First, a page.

Naperville-area representatives in the General Assembly may have their partisan differences, but on the issue of the state’s income tax they are unanimous in the desire to let the 67 percent increase enacted in 2011 expire on schedule in 2015.
“I absolutely will not vote to extend it,” stated Sen. Linda Holmes (D-Aurora), during a political forum during the Naperville Area Homeowners Confederation meeting recently.
Holmes joined her Democratic colleague state Rep. Stephanie Kifowit (D-Oswego), and Republican Senate Leader Christine Radogno (R-Lemont), Sen. Michael Connelly (R-Naperville) and state Reps. Ron Sandack (R-Downers Grove), Darlene Senger (R-Naperville) and Jeanne Ives (R-Wheaton) in what has become a traditional annual visit to the homeowners’ group in Naperville.
Holmes said she voted for the 2011 increase because the state of Illinois’ finances left no other option.
Kifowit also opposes making the tax permanent, and there was no argument from anyone on the Republican side.
But Sandack reminded everyone that the expected move to make permanent the increase that was supposed to allow Illinois to catch up on debt, but went primarily to reduce the state’s unfunded pension liability, was likely only the fall-back position of an attempt to place a referendum question on this year’s ballot asking voters if they approved of amending the state constitution to allow a progressive income tax.
The Illinois Constitution enacted in 1970 mandates a flat income tax for all Illinois taxpayers.
“It will be couched in terms of equity and fairness,” Sandack said.
He said he believes the state has plenty of revenue and that the real problem in the budget is one of overspending.
If the referendum effort fails, “plan B is definitely going to be a tax increase,” Sandack said.
Connelly said that a progressive income tax would be an “absolutely unmitigated disaster” for Illinois.
Connelly recounted a story of an Egyptian citizen educated in Illinois and wanting to locate a plant in the state, only to decide to invest the $1.5 billion in Iowa because he “did not believe Illinois can get out of this fiscal mess.”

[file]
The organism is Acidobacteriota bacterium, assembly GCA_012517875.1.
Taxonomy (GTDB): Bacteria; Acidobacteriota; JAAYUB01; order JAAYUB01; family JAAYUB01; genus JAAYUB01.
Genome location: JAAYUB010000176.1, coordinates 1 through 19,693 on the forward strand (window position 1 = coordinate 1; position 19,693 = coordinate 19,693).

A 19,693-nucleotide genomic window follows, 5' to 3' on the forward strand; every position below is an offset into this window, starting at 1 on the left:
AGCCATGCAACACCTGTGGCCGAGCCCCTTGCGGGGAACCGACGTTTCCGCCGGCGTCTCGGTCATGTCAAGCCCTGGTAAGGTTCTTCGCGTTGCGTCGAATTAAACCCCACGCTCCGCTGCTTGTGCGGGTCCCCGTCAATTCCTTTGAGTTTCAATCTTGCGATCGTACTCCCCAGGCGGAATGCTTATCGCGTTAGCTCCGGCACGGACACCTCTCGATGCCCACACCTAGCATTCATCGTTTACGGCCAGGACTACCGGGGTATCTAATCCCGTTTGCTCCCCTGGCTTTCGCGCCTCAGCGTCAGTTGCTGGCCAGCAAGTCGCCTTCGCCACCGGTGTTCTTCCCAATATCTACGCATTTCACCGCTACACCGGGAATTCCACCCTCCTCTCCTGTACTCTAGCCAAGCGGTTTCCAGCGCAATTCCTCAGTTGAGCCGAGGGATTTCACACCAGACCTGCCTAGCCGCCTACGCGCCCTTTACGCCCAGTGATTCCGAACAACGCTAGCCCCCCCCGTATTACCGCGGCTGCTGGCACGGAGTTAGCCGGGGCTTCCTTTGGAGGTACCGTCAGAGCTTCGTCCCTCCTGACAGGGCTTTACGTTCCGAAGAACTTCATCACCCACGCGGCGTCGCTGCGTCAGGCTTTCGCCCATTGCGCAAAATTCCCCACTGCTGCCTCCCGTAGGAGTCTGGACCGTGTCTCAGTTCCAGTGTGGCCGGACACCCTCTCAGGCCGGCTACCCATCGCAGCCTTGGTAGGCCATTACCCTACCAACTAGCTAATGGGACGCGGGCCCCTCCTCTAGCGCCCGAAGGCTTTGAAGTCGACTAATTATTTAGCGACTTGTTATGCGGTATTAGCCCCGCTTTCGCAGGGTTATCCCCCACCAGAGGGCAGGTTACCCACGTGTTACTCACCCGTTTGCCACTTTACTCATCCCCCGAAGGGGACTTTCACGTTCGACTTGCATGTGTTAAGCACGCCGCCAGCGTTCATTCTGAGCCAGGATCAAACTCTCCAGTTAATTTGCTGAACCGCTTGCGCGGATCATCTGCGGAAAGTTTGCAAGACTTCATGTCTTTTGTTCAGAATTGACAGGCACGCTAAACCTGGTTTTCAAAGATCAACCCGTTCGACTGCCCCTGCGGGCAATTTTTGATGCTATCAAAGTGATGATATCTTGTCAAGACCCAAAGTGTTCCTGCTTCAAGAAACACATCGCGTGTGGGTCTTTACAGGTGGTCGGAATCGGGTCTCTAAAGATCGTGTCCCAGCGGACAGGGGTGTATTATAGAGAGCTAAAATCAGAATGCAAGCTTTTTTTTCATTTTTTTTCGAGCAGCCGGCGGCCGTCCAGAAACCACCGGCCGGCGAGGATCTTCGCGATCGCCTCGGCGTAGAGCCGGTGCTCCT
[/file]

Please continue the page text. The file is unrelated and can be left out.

Although the support for the progressive tax referendum question comes almost exclusively from Democrats, both Holmes and Kifowit were adamant in their opposition.
Kifowit said that “definitely I am against the progressive tax,” while Holmes said it “looks real good” for some to be in favor of increasing taxes on the top earners, but with their ability to shelter their incomes, the progressive tax would begin to affect lower wage earners.
The pension reform signed into law by Gov. Pat Quinn was the source of some disagreement among the participants.
The legislation raises the retirement age, reduces yearly cost-of-living benefits and establishes defined contribution options for new public sector employees.
But Ives pointed out that the original version of the legislation contained language requiring state employees to contribute 2 percent more toward their retirement, while the legislation signed by Quinn actually reduced their contribution by 1 percent.
Moreover, she pointed out that the original proposal planned to trim $187 billion off the unfunded liability, but that the final version included $24 billion less in savings.
She pointed out that the most a taxpayer could receive in Social Security was about $30,000 yearly, while the Teacher’s Retirement System allowed a teacher to retire after 30 years of service with a pension of $72,000, which she criticized as being unfair.
Holmes had some problems with the reform also, but her objection was that it was the public sector employees who were being treated unfairly.
“They were promised,” she said. “It was negotiated what their pensions were going to be … it’s a moral issue.”
Radogno said she thought the reform was good for Illinois, but would not satisfy those who thought the pensions should be “fully funded tomorrow.”
Connelly noted that with the state constitution containing language that prohibited cutting public sector benefits, the matter will probably wind up before the Illinois Supreme Court.
“That God for that,” Connelly said, welcoming the issue finally being settled.
Indeed, public sector unions have already filed lawsuits challenging the reform.
Another potential headache for suburban and downstate property taxpayers was the idea of shifting the responsibility for the employer’s share of teacher pension contributions from the state back to local school districts.
All the legislators were against it, with Kifowit saying that she had learned that in Springfield, “everything is still on the table,” and Holmes agreeing there was a chance the idea would come up again.
Radogno didn’t think there would be a proposal before the 2014 election, but also saw the issue as far from settled.
“Hold onto your wallet come November,” she said.